The Davis Police Department has acquired a 20-ton armored military vehicle for use in active-shooter and other dangerous situations, though some are questioning the appropriateness of deploying it in a community setting.
Police took possession of the $689,000 Mine-Resistant Ambush-Protected vehicle (MRAP for short) in early August under the U.S. Department of Defense’s excess property program, which provides military equipment no longer in use to civilian law-enforcement agencies free of charge.
The only cost to the city was $6,000 to ship the vehicle from Colorado to Davis, and the Police Department has eliminated an existing fleet vehicle to fund the MRAP’s maintenance, Assistant Police Chief Darren Pytel said.
Designed for battlefield use — primarily to deploy troops in Afghanistan — MRAPs are imposing, to say the least, with heavily armored exteriors equipped to withstand explosive devices and high-caliber weaponry.
“There’s no equivalent in the law-enforcement world,” Pytel said, and existing vehicles cannot be equipped to replicate the MRAP’s protective features.
But some say it’s a sign of the continued militarization of the country’s police forces, a controversy that flared recently when officers donned military-grade equipment to confront activists protesting the fatal police shooting of an unarmed teen in Ferguson, Mo.
“I can’t imagine why Davis needs a tank,” said Mayor Dan Wolk, noting that numerous citizens have expressed concern about the acquisition. “It’s in a city garage and I hope it stays there.”
Pytel said residents can rest assured the MRAP won’t be out making routine patrols. Its intended use is for certain SWAT team callouts that pose significant threats to officer and civilian safety.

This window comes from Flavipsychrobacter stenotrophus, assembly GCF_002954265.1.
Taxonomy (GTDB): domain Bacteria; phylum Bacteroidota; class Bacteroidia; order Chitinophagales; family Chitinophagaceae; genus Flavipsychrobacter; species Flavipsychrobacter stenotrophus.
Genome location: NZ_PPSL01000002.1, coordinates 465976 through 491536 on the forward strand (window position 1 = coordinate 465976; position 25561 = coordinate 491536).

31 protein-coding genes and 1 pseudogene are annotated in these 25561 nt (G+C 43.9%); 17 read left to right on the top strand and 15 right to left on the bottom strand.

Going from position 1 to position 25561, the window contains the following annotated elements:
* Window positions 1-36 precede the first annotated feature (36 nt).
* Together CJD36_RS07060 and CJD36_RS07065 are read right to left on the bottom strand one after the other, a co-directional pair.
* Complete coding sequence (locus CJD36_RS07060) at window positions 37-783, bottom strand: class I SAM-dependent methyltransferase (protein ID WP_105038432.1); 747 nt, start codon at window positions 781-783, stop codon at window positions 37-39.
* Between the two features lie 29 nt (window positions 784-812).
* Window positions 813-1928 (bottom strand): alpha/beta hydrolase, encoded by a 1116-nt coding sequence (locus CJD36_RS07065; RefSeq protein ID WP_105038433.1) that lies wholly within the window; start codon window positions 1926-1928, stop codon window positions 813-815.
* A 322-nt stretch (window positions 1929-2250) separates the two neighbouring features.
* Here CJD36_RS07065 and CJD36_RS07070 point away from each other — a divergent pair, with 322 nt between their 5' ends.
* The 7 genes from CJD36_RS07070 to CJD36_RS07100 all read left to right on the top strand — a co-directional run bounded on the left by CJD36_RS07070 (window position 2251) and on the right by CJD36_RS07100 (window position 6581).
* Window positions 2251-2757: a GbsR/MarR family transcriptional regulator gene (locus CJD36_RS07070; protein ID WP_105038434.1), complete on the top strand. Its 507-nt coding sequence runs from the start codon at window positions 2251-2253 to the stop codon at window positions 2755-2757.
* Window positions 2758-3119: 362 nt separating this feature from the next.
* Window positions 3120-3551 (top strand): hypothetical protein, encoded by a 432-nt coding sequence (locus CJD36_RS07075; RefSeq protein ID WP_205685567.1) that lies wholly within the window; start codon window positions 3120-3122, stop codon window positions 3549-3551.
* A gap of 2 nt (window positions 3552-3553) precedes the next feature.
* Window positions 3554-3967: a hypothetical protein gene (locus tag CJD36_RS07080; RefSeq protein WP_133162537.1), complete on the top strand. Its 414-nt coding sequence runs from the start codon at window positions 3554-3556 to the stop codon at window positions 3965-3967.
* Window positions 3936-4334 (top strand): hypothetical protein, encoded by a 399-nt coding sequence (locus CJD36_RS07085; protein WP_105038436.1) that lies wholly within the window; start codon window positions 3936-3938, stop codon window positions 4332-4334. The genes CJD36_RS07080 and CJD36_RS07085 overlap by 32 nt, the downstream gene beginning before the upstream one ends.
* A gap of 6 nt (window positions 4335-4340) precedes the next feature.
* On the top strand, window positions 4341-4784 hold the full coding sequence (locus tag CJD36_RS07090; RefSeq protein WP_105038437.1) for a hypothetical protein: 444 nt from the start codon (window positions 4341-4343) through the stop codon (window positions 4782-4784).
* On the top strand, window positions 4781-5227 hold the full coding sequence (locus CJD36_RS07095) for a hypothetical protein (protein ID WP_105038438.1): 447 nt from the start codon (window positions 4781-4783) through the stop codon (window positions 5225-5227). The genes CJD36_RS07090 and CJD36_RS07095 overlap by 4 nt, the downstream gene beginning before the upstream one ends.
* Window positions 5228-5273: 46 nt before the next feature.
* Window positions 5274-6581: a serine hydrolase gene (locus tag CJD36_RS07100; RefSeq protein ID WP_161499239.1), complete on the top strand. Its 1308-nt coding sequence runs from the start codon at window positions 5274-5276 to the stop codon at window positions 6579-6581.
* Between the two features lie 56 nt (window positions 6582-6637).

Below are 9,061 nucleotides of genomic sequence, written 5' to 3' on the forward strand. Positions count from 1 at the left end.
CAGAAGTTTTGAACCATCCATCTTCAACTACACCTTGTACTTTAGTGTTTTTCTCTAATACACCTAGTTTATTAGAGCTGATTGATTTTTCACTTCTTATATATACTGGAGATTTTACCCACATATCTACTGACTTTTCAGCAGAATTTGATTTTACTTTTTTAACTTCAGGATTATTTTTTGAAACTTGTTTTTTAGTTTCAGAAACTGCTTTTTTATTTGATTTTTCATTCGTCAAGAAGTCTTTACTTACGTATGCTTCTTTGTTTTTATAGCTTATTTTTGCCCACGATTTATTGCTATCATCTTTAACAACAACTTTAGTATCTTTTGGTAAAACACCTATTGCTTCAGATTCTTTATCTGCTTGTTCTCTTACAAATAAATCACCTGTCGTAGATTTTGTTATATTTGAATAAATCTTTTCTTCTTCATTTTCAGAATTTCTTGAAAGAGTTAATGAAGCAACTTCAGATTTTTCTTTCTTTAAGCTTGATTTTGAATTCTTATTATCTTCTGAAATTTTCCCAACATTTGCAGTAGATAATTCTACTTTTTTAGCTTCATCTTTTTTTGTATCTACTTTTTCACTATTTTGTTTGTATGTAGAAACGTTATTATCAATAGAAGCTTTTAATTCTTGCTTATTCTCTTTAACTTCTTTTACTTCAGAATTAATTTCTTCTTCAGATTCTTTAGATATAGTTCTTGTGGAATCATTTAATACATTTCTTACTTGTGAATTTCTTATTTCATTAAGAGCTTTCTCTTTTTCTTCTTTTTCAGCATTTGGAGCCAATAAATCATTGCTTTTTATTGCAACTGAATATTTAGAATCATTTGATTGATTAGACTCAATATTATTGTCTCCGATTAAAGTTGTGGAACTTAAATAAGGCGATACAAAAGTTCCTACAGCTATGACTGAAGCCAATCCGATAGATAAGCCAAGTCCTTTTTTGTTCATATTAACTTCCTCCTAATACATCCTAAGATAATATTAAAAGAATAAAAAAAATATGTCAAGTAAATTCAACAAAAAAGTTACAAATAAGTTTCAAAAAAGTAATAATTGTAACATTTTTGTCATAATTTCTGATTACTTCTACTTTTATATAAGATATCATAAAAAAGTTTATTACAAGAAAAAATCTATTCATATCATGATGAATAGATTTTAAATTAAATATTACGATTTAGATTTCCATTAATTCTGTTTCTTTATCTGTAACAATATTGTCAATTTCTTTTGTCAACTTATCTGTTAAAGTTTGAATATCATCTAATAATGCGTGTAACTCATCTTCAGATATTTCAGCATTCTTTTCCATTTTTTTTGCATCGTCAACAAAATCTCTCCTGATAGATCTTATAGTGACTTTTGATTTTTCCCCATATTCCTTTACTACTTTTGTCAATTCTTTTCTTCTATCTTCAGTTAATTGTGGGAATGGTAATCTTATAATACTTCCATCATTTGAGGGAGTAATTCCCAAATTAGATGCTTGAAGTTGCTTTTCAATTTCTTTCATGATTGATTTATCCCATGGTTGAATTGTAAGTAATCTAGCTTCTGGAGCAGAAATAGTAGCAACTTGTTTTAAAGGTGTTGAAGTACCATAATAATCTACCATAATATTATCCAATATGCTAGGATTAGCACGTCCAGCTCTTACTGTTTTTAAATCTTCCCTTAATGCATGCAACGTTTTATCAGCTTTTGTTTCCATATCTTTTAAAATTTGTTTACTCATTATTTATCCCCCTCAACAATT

“We are very much aware of the militarization issue,” Pytel said, adding that his agency is still in the process of creating a policy as to when and how the MRAP would be deployed.
He said the most likely situations would be “where there’s live fire, or we have information that people are going to have weapons.”
The MRAP has a rapid deployment hatch at its rear, which allows officers to exit and seal the vehicle quickly, Pytel said. The hatch also can be useful for extracting hostages or wounded victims from a dangerous scene.
“Unfortunately, these types of situations are occurring more and more frequently, and we want to be prepared to go in and deal with this kind of thing,” Pytel said. “When you need one (a protective vehicle), you need one very, very quickly.”
Extensive training would be required of all SWAT team personnel, and the vehicle would not be deployed until all members are fully versed in its proper use.
Pytel said the West Sacramento Police Department, with which Davis police operates a joint SWAT team, has an existing BearCat armored vehicle, but it’s smaller and has a history of mechanical problems, including breakdowns during incident callouts.
This is not the first time Davis police have obtained free military equipment under the excess property program. Since 1995, the agency also has received various weapons, computer equipment, helmets and binoculars, Pytel said.
— Reach Lauren Keene at email@example.com or 530-747-8048. Follow her on Twitter at @laurenkeene